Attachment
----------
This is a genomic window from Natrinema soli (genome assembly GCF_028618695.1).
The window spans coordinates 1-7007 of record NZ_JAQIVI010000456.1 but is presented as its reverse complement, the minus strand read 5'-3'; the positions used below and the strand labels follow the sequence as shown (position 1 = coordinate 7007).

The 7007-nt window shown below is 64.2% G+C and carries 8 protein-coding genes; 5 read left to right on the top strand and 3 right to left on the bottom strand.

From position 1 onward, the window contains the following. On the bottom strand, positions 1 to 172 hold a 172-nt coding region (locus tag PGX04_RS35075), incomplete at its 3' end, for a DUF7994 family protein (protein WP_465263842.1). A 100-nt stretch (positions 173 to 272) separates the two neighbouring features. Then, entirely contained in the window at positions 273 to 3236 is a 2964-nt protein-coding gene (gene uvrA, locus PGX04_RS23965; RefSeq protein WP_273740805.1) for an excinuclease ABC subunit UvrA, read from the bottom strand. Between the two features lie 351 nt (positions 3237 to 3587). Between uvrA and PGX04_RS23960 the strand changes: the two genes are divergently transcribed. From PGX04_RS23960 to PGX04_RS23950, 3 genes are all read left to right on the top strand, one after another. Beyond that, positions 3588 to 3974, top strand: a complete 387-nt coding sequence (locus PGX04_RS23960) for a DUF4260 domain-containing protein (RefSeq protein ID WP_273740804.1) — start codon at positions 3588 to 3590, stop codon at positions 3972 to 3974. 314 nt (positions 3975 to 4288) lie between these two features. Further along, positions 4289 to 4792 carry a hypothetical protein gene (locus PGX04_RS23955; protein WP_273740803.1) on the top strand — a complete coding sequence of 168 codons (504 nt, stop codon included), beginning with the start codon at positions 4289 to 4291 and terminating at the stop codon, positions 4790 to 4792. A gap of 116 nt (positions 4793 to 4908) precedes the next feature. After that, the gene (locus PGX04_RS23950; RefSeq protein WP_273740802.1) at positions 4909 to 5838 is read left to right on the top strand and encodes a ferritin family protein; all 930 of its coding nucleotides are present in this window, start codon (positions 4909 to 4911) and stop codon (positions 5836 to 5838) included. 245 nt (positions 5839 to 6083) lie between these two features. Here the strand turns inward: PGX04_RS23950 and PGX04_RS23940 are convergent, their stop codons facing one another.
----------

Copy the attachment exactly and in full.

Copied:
This is a genomic window from Natrinema soli (genome assembly GCF_028618695.1).
The window spans coordinates 1-7007 of record NZ_JAQIVI010000456.1 but is presented as its reverse complement, the minus strand read 5'-3'; the positions used below and the strand labels follow the sequence as shown (position 1 = coordinate 7007).

The 7007-nt window shown below is 64.2% G+C and carries 8 protein-coding genes; 5 read left to right on the top strand and 3 right to left on the bottom strand.

From position 1 onward, the window contains the following. On the bottom strand, positions 1 to 172 hold a 172-nt coding region (locus tag PGX04_RS35075), incomplete at its 3' end, for a DUF7994 family protein (protein WP_465263842.1). A 100-nt stretch (positions 173 to 272) separates the two neighbouring features. Then, entirely contained in the window at positions 273 to 3236 is a 2964-nt protein-coding gene (gene uvrA, locus PGX04_RS23965; RefSeq protein WP_273740805.1) for an excinuclease ABC subunit UvrA, read from the bottom strand. Between the two features lie 351 nt (positions 3237 to 3587). Between uvrA and PGX04_RS23960 the strand changes: the two genes are divergently transcribed. From PGX04_RS23960 to PGX04_RS23950, 3 genes are all read left to right on the top strand, one after another. Beyond that, positions 3588 to 3974, top strand: a complete 387-nt coding sequence (locus PGX04_RS23960) for a DUF4260 domain-containing protein (RefSeq protein ID WP_273740804.1) — start codon at positions 3588 to 3590, stop codon at positions 3972 to 3974. 314 nt (positions 3975 to 4288) lie between these two features. Further along, positions 4289 to 4792 carry a hypothetical protein gene (locus PGX04_RS23955; protein WP_273740803.1) on the top strand — a complete coding sequence of 168 codons (504 nt, stop codon included), beginning with the start codon at positions 4289 to 4291 and terminating at the stop codon, positions 4790 to 4792. A gap of 116 nt (positions 4793 to 4908) precedes the next feature. After that, the gene (locus PGX04_RS23950; RefSeq protein WP_273740802.1) at positions 4909 to 5838 is read left to right on the top strand and encodes a ferritin family protein; all 930 of its coding nucleotides are present in this window, start codon (positions 4909 to 4911) and stop codon (positions 5836 to 5838) included. 245 nt (positions 5839 to 6083) lie between these two features. Here the strand turns inward: PGX04_RS23950 and PGX04_RS23940 are convergent, their stop codons facing one another.